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Nigerian Coal Corporation

Location of the Industry      –           Enugu
Ownership Structure             –           100% Govt Owned

The Nigerian Coal Corporation was established in 1950 and it is 100% owned by the FGN. The headquarter is located at No 25 Okpara Avenue, Enugu.


Coal exploration in Nigeria started as far back as 1916. Available data show that coal (mainly sub-bituminous stream coals except for the Lafia-Obi bituminous coking coal) is available in more than 22 coalfields spread over 13 States in Nigeria. The proven coal reserves are about 639 million metric tonnes while the inferred reserves are about 2.75billion metric tonnes.

Presently, the Nigeria Coal Industry has 4 existing mines

  1. Okpara and Onyeama underground mines in Enugu State,
  2. Okaba surface mine in Kogi State and
  3. Owukpa underground mine in Benue State.

In addition, there are more than 13 underdeveloped coalfields.

The developed Coalfields in Nigeria are of two categories, viz:
  1. The virgin coal fields where further detailed exploration work and/or access roadways is required, and
  2. The developing coalfields where reserves have been proven and mine access roadways developed.

The latter include: Azagba Lignite field, in Delta State; Ogboyoga coalfield in Kogi State; Ezimo coalfield in Eungu State; Lafia-obi coalfield in Nassarawa State and Inyi coalfield in Eungu State; while others are located in Amansiodo in Eungu State, Ute in Ondo State; Lamja area of Adamawa State; Gindi-Akunti in Plateau State; Afuze in Edo State; Janata-koji area of Kwara State and extension of Okpara mine south in Eungu State.

Successfully re-kindled the interest of government, individuals


The present emphasis of the government on solid minerals development has necessitated the creation of a new ministry in 1995; The Ministry of Solid Minerals Development, which is charged with enormous task of ensuring a rapid but orderly development of the hitherto, neglected but richly abundant sold mineral resources in Nigeria.

The BPE, in collaboration with the ministry, has fashioned out a new National Policy on solid minerals which was approved recently by the government under the auspices of the ministry, the mining laws and regulation have been amended and also approved by the government and will soon be enacted into law. The thrust of the new policy and the revised laws is for government of Nigeria to encourage and catalyze the private sector (foreign and local) to play a leading role in the development of the sub-sector. All inhibiting laws have been abrogated including government’s monopoly on mining coal and bitumen.

Towards this end, the government’s role through the ministry and its parastatals has been re-defined along the following lines:

  • Provision of the necessary data, infrastructure, rules and regulation to enable the private sector play a meaningful and effective role and earn its just rewards on its investment in the sub-sector
  • Allow concessional duties and dues on importation of mining input, exportation of solid minerals and some years of tax holidays, etc
  • Promotion of the exploitable minerals, availability of the incentives and creation of awareness for demand of sold minerals products.
  • Sustainable development of the Solid Minerals Sector including Coal.
  • Of all the exploitable solid minerals in Nigeria, coal is one of the most viable in terms of abundance, spread of reserves, baseline development, manpower availability, domestic utilization and export potentials.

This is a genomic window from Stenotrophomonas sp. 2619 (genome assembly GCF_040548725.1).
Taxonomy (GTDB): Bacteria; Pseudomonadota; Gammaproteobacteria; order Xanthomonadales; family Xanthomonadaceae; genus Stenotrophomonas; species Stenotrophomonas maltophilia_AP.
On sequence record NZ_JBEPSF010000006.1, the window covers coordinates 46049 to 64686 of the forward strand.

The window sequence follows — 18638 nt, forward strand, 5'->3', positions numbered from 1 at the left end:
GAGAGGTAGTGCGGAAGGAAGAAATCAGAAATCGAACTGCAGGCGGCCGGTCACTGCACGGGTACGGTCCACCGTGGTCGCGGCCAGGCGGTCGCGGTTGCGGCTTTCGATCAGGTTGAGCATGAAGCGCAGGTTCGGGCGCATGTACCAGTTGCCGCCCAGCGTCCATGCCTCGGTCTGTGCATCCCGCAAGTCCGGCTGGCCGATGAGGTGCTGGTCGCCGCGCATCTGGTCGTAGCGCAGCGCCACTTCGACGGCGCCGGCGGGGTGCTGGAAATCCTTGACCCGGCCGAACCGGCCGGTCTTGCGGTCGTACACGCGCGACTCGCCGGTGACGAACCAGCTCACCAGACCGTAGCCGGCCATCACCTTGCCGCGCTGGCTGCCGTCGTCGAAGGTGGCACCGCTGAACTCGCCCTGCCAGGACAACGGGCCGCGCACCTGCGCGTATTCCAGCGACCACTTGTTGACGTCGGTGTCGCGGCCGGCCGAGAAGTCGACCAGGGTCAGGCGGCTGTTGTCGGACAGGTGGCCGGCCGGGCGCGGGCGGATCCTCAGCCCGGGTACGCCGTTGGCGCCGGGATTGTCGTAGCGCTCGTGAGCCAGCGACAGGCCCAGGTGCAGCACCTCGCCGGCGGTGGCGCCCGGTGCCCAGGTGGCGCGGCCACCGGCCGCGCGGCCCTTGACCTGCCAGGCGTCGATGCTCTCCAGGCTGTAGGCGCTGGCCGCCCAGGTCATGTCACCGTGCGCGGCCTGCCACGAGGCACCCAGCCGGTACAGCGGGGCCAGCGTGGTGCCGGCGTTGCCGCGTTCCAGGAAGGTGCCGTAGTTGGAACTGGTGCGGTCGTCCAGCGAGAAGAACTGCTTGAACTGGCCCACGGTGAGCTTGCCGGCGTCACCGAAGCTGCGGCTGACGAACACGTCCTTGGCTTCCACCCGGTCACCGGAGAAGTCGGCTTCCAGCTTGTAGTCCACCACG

Under the product sharing joint venture arrangement, the Nigerian coal corporation shall sign an agreement with a private company which is to under take at its risk and cost, general surveys, exploration and feasibility studies, where these have not been done already by the corporation, for the exploitation of the coal potentials within a delineated area of the country’s coal reserves for an agreed term under a coal mining sublease title. The company will also subsequently develop the mine to commence coal production within an agreed period but usually not exceeding three (3) years.

As soon as production starts, the company is to pay between 5% and 15% of its total coal production in coal or in cash as fees to Nigerian Coal Corporation and is free to market the remaining percentage of between 85% and 95% of their coal output especially for export. However, the corporation reserves the option to buy part or all of the company’s coal output at the prevailing international market price of coal for domestic use.

The company is encouraged to involve the local communities by offering them some percentage (not more than 12%) of the company’s shares with respect to the venture so as to avoid disruption of operations of the company due to community social stress.

The company retains the right to terminate their involvement if the venture proves to be unprofitable. Generally, such companies will be regarded as subsidiary or affiliated companies and an appropriate reporting system worked out during negotiations to ensure adequate performance monitoring and supervision of their operations in accordance with mining laws and regulations.


Within the country, coal is used presently as an energy fuel in cement production, brick factories, foundries, and laundry and bakery industries. Other factories for which it forms an important raw material base are in tyre and battery manufacture as well as substitute for fuel wood in domestic cooking.

A Survey of coal utilization in the country revealed a great potential in the following industries:


Nigeria Coal is suitable as a component blend with foreign coking coals to produce coke of acceptable strength and character for the country’s steel plants. In this regard, up to 200,000 metric tonnes of Nigeria coal will be required annually when Ajaokuta Steel plant goes into full production. Okpara and Onyeama coal in Eungu State have been earmarked to provide a source of future coal supply to the steel sector:


Coal and its derivatives, smokeless coal briquettes have been demonstrated as the cheapest, safest and therefore the most suitable substitute to fuel wood, the continued use of which in Nigeria is causing deforestation with the attendant environmental degradation of desertification in the north and soil and coastal erosion in the south. The production of smokeless coal briquettes involves setting up of coal carbonization/briquetting plants. In addition, the by-products of carbonization which include gases, ammoniacal liquor, tar oils and many aromatics will serve as feed-stock to downstream chemical industries in the same manner as the petrochemicals;


Nigeria coal are suitable as energy fuel for electricity generation for the abandoned Oji power station in Enugu State and other proposed power station at Kogi, Benue, Anambra and Delta States. With the current deregulation of power generation in the country, which was facilitated by the lack of sufficient power generating capacity by the National Electric Power Authority, Nigeria is a fertile ground for the independent power producers.